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Engineers sue state over layoffs

By Paul Snyder

The State Engineers Association is suing Wisconsin, 12 state agencies and the UW System to stop what the union characterizes as layoffs affecting about 1,120 members.

“This borders on corruption,” said William Haus, the association’s attorney with Madison-based Haus, Roman & Banks LLP. “We have a right to collectively bargain in this state, and we haven’t been able to do that.”

Gov. Jim Doyle in June issued an executive order mandating state employees take eight annual furlough days in 2009 and 2010 to help shore up the state’s budget shortfall. But the union’s contract with the state does not include the term “furlough,” Haus said. He said the contract does include “layoffs.”

According to the lawsuit, the union contract does not allow a reduction in union member hours to take place over nonconsecutive days. So, Haus said, state engineers are taking their eight days off consecutively, rather than on nonconsecutive furlough days.

By taking consecutive unpaid days off, Haus said, the union members are missing a full week of work, which, according to the contract, makes them eligible for unemployment benefits. To avoid paying for the benefits, Haus said, the state proposed a memorandum of understanding in which state engineers could take nonconsecutive furlough days.

He said the union did not agree to the memorandum because the state attached a requirement the union admit its contract allowed furloughs all along.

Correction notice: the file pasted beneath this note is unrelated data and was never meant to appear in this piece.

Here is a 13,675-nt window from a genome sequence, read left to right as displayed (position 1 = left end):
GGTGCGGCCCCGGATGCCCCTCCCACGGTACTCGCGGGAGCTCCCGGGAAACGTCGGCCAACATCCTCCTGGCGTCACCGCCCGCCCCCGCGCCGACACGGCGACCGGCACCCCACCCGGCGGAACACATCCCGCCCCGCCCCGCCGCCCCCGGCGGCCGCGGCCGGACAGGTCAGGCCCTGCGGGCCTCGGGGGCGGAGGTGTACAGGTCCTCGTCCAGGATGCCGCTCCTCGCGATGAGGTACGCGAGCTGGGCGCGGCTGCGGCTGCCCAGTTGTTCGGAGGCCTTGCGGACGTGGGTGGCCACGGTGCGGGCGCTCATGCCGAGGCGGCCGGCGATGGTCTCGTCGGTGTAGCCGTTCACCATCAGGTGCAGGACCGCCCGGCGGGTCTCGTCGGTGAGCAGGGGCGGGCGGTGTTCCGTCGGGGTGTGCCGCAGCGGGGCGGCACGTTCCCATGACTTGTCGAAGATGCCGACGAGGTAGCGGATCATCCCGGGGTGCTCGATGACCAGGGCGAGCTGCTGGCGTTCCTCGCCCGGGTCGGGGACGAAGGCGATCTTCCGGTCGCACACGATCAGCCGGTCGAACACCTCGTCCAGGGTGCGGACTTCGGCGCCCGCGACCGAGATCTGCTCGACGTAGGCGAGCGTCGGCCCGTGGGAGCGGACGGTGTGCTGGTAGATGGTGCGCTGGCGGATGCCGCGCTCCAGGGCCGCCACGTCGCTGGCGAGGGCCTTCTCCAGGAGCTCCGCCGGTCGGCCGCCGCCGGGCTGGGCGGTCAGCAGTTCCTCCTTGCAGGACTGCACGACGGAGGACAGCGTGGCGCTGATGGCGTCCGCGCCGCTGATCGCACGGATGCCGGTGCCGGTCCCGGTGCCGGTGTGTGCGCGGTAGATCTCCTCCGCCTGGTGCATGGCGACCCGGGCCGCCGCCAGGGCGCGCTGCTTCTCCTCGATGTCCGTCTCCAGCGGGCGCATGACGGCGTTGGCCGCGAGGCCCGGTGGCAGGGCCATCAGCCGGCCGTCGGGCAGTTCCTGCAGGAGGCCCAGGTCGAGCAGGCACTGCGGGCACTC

“They were using it for leverage,” he said. “And when I asked the guys with the Office of State Employment Relations why that had to be in there, they said, ‘I don’t know, but our lawyers said we needed it.’”

With an unsigned memorandum, the state then chose to force union members to take a ninth furlough day to offset cost of the unemployment benefits, Haus said.

David Vergerot, chief legal counsel for OSER, said he heard the lawsuit might happen, but he declined to comment because he had not yet seen the court documents.

Bill Cosh, spokesman in Attorney General J.B. Van Hollen’s office, declined to comment for the same reason.

Mark Klipstein, SEA president and project manager with the Wisconsin Department of Transportation on the Interstate 94 north-south corridor, said once the state employees heard they might lose their unemployment benefits for furlough days or be forced to take an extra unpaid day, they agreed it was time to fight back.

“The problem is state employees are being used as pawns in this political game,” he said. “The big issue here is that these furloughs are supposed to save money, but it’s just costing the state more.”

WisDOT uses private consultants on more than 70 percent of its projects, Klipstein said, and more than half of the SEA employees represented in the lawsuit are WisDOT employees.

The state Legislature this year has been investigating the department’s use of private consultants, but, Klipstein said, it is an issue that cannot be resolved until the state ends hiring freezes and layoffs.

Haus said state agencies must pay more attention to their contracts.

“They want carte blanche,” he said. “We’re supposed to just suffer whatever loss they impose upon us. If this work is going out to private consultants at a higher rate, that’s not fair to the taxpayers.

“Yes, it’s always easier to sign whatever they put under your nose. But that’s not necessarily fair, not necessarily good and not necessarily right.”

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